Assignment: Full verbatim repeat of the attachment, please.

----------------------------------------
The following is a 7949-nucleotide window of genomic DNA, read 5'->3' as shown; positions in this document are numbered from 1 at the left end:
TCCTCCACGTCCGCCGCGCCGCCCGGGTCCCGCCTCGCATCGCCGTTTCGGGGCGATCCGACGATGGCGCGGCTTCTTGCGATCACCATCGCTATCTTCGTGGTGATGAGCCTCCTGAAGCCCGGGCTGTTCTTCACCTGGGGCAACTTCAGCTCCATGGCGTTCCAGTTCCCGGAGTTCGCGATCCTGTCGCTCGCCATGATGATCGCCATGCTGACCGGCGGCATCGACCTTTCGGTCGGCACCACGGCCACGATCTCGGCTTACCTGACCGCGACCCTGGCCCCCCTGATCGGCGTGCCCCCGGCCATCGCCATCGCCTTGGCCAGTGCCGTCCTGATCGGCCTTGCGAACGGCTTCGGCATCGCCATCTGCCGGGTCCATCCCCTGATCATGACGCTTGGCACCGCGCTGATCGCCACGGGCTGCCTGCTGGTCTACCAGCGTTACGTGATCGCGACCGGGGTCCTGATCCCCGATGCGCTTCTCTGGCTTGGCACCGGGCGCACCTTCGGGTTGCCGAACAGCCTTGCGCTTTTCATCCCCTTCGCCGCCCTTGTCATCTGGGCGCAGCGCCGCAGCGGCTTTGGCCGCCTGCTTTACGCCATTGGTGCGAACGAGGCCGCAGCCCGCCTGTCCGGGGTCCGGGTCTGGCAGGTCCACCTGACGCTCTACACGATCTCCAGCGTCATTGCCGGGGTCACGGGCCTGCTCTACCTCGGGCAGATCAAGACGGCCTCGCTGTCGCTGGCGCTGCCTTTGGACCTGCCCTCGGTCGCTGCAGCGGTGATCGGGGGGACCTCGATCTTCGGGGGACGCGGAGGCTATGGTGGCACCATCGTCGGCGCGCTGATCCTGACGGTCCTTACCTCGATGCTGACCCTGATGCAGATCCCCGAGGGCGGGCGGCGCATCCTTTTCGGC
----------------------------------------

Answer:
The following is a 7949-nucleotide window of genomic DNA, read 5'->3' as shown; positions in this document are numbered from 1 at the left end:
TCCTCCACGTCCGCCGCGCCGCCCGGGTCCCGCCTCGCATCGCCGTTTCGGGGCGATCCGACGATGGCGCGGCTTCTTGCGATCACCATCGCTATCTTCGTGGTGATGAGCCTCCTGAAGCCCGGGCTGTTCTTCACCTGGGGCAACTTCAGCTCCATGGCGTTCCAGTTCCCGGAGTTCGCGATCCTGTCGCTCGCCATGATGATCGCCATGCTGACCGGCGGCATCGACCTTTCGGTCGGCACCACGGCCACGATCTCGGCTTACCTGACCGCGACCCTGGCCCCCCTGATCGGCGTGCCCCCGGCCATCGCCATCGCCTTGGCCAGTGCCGTCCTGATCGGCCTTGCGAACGGCTTCGGCATCGCCATCTGCCGGGTCCATCCCCTGATCATGACGCTTGGCACCGCGCTGATCGCCACGGGCTGCCTGCTGGTCTACCAGCGTTACGTGATCGCGACCGGGGTCCTGATCCCCGATGCGCTTCTCTGGCTTGGCACCGGGCGCACCTTCGGGTTGCCGAACAGCCTTGCGCTTTTCATCCCCTTCGCCGCCCTTGTCATCTGGGCGCAGCGCCGCAGCGGCTTTGGCCGCCTGCTTTACGCCATTGGTGCGAACGAGGCCGCAGCCCGCCTGTCCGGGGTCCGGGTCTGGCAGGTCCACCTGACGCTCTACACGATCTCCAGCGTCATTGCCGGGGTCACGGGCCTGCTCTACCTCGGGCAGATCAAGACGGCCTCGCTGTCGCTGGCGCTGCCTTTGGACCTGCCCTCGGTCGCTGCAGCGGTGATCGGGGGGACCTCGATCTTCGGGGGACGCGGAGGCTATGGTGGCACCATCGTCGGCGCGCTGATCCTGACGGTCCTTACCTCGATGCTGACCCTGATGCAGATCCCCGAGGGCGGGCGGCGCATCCTTTTCGGC